Moe didn't worry about distance. His swing was developed in the search for accuracy and control. Bobby Jones wrote of a British Walker Cup player, Major Charles O. Hezlet, who employed a style very similar to Moe's. He addressed the ball with his feet wide apart and used a short, pivotless swing to produce remarkably accurate shots. He was a relatively short hitter, but his accuracy off the tee more than made up for any distance lost by his wide stance and short swing.
Moe saw the game in height, or trajectory, and straight lines. He developed a swing that perfectly fit that bill. But then there's Bubba Watson at the opposite end of the spectrum who sees the game in curving lines and plays the power game. His swing is perfectly designed to achieve that.
Perhaps that's really the key to developing your own swing. Moe said he never worried about distance because he simply "couldn't do it." So he played and swung to his strengths. So, instead of worrying about the so-called "perfect swing," perhaps we should accept that there really is no such thing. There's a perfect swing for Moe, and a perfect swing for Bubba. And there's one for every individual, depending upon their size, shape, athleticism and way of playing the game.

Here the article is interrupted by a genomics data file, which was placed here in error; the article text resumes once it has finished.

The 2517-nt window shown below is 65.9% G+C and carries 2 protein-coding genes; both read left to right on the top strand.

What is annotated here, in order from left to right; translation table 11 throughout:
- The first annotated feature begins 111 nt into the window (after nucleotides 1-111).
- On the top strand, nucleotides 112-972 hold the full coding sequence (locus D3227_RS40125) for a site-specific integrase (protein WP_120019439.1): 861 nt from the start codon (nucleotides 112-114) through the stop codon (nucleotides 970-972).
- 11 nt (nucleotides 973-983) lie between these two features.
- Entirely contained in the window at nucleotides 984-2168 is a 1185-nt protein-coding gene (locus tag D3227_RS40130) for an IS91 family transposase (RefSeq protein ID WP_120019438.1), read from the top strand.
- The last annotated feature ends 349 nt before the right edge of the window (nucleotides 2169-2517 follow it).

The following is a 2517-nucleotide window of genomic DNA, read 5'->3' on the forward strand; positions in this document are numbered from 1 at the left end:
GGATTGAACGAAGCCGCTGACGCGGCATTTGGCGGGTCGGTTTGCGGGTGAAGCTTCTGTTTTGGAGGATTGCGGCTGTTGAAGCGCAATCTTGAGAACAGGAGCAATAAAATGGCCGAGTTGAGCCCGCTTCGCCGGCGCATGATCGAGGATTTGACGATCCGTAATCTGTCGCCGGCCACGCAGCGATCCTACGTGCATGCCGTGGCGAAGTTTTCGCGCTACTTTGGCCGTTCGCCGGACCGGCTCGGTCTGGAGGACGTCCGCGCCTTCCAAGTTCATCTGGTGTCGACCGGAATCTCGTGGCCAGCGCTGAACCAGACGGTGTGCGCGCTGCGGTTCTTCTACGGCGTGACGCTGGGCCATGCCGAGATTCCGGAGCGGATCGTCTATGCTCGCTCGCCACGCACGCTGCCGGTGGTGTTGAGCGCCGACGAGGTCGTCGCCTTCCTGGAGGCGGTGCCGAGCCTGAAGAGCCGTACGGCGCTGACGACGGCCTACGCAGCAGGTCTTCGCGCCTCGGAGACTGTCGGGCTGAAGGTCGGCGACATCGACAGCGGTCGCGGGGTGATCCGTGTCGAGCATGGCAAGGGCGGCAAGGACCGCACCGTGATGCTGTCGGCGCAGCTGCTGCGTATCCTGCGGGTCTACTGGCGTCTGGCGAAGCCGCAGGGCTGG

As Bobby Jones pointed out, it is obvious that there is more than one correct way to swing a golf club. The key is to find the one suited to us. A qualified instructor can help us in our search. But in the end our swing should be uniquely ours; like our signature. It should reflect how we see and play the game, as it should reflect our personality. For instance, an "A-type" personality who goes for broke on the golf course and plays aggressively might have difficulty trying to use a syruppy swing like Freddie or big Ernie.
As for Moe being the first guy to grip the club as he did and stand with his legs wide apart and his arms extended; Major Hezlet set up the same way, as did J.H. Taylor--pictured below. There really is nothing new under the sun when it comes to golf swings.